If you’ve eaten fish from the jungle it’s likely you’ve tried Doncella. You’ll frequently find it on the menu at restaurants in areas such as Pucallpa, Tarapoto (San Martin), and in Iquitos. But have you ever wanted to know more about this popular fish?
This is one of the larger species of catfish that exist in South America. The Doncella, or Tiger Shovelnose Catfish, reaches sizes up to 1.3 meters in length and 15 kilos in weight. It has a long rounded body, and a compressed and flattened head, with a deep horizontal groove in its central region. The upper jaw projects slightly over the lower jaw. It has long whiskers that are longer than its head. The fish’s back is gray and its belly is white. Along its side you’ll notice that it has a series of stripes, and the fins are dotted with numerous small, dark spots.
The Doncella lives in river channels, lakes, lagoons, and flooded forests. It’s preferred environments are in areas that are protected by submerged trunks and branches or aquatic vegetation. It completes two types of annual migration: one at the end of winter going upstream, and another at the beginning of the rainy season when it travels downstream. The fish’s mating season extends from November to April, with a peak in February. It is a species of bottom predator that feeds on fish such as palometas, yahuarachis, boquichicos, bujurqui, and others.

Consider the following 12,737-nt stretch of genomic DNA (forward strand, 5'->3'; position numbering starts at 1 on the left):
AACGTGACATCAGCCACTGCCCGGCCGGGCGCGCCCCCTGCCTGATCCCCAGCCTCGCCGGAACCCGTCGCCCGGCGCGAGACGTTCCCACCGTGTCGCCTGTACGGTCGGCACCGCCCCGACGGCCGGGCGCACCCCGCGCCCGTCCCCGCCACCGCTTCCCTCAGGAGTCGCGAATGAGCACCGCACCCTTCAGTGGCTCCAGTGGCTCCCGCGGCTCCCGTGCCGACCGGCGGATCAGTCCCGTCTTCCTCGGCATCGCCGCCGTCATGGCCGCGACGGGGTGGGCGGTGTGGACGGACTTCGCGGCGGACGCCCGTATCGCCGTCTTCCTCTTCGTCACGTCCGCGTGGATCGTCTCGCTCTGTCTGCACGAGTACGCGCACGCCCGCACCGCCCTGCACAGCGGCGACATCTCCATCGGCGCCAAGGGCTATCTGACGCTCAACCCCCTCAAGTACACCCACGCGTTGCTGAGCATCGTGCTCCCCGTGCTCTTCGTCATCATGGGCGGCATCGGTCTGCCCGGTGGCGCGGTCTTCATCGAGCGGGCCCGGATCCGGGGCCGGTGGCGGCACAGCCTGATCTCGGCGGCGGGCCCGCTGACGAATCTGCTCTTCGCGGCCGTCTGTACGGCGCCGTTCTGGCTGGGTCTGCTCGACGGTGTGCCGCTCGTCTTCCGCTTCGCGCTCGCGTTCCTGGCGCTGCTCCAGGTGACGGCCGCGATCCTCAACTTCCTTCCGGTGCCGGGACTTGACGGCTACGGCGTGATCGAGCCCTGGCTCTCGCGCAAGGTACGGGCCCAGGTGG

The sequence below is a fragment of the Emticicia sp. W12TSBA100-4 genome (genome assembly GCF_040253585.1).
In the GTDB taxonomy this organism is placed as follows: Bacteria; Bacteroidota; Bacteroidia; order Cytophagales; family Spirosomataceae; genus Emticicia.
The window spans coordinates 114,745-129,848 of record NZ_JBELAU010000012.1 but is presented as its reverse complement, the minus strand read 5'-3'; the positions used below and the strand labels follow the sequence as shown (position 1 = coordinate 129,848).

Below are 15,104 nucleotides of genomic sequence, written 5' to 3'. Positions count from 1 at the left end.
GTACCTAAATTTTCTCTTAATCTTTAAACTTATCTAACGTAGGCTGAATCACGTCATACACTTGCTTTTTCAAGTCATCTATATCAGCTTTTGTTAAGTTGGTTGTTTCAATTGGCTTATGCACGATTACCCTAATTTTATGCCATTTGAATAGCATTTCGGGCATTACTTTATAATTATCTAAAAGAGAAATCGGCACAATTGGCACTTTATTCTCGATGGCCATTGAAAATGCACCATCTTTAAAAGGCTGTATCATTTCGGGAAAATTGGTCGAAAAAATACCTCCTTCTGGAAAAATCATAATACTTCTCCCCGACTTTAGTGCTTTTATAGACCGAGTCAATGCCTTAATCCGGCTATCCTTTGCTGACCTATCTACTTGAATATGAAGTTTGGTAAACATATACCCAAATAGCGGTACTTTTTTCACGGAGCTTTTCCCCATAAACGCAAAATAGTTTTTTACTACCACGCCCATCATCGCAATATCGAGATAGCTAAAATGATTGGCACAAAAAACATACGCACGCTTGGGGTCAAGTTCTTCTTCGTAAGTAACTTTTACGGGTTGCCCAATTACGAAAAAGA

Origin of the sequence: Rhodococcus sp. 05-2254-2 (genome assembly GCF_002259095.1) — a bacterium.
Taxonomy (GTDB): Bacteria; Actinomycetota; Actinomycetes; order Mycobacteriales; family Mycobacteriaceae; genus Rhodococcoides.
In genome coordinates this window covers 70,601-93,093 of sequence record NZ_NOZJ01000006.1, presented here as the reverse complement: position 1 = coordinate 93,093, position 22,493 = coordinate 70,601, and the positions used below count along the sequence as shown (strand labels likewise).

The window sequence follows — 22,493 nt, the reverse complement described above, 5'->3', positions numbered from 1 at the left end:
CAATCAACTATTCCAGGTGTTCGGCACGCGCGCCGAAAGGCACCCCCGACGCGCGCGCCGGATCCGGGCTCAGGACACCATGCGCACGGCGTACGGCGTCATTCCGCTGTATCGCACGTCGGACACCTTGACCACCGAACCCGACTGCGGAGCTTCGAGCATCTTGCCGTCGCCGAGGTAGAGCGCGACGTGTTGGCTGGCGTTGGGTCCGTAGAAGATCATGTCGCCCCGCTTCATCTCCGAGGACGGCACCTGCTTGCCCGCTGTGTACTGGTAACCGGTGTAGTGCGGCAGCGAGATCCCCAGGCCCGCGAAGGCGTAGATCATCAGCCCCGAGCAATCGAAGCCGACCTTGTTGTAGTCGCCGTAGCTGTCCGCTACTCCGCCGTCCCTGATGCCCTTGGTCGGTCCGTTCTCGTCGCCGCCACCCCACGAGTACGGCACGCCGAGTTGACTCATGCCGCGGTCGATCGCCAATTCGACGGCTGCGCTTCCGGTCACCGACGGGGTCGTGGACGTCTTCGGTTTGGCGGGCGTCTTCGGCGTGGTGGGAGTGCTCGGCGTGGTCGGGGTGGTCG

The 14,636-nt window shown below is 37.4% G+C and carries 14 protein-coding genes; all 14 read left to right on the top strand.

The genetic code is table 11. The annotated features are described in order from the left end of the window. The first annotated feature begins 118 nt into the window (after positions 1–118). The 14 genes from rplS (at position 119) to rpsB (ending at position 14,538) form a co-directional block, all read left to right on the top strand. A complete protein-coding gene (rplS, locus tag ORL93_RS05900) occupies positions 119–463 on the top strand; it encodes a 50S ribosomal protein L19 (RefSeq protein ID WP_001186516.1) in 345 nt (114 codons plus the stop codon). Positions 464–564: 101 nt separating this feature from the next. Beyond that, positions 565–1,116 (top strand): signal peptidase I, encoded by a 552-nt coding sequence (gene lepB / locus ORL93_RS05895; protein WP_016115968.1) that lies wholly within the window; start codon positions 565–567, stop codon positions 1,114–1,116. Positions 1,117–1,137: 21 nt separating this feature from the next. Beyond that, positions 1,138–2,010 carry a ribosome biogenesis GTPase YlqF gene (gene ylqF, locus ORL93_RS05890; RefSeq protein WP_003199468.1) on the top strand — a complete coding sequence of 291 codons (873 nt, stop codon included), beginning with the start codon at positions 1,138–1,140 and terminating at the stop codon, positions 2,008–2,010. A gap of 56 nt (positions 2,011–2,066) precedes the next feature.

Range of distribution
In Peru, it is commonly found in the main rivers of the lower jungle, such as the Ucayali, Maran on, Amazonas, Napo, Putumayo, Madre de Dios and lagoons attached. It can also be found in La Plata Basin, Suriname, and British Guiana. In Colombia, it can be found in the Magdalena, San Jorge, and Cuaca basins; in Brazil, the Tocantins River, the Santarem region.
Source: Field Guide for Flora and Fauna of Peru (Walter H. Wust)
Cover photo: Wikimedia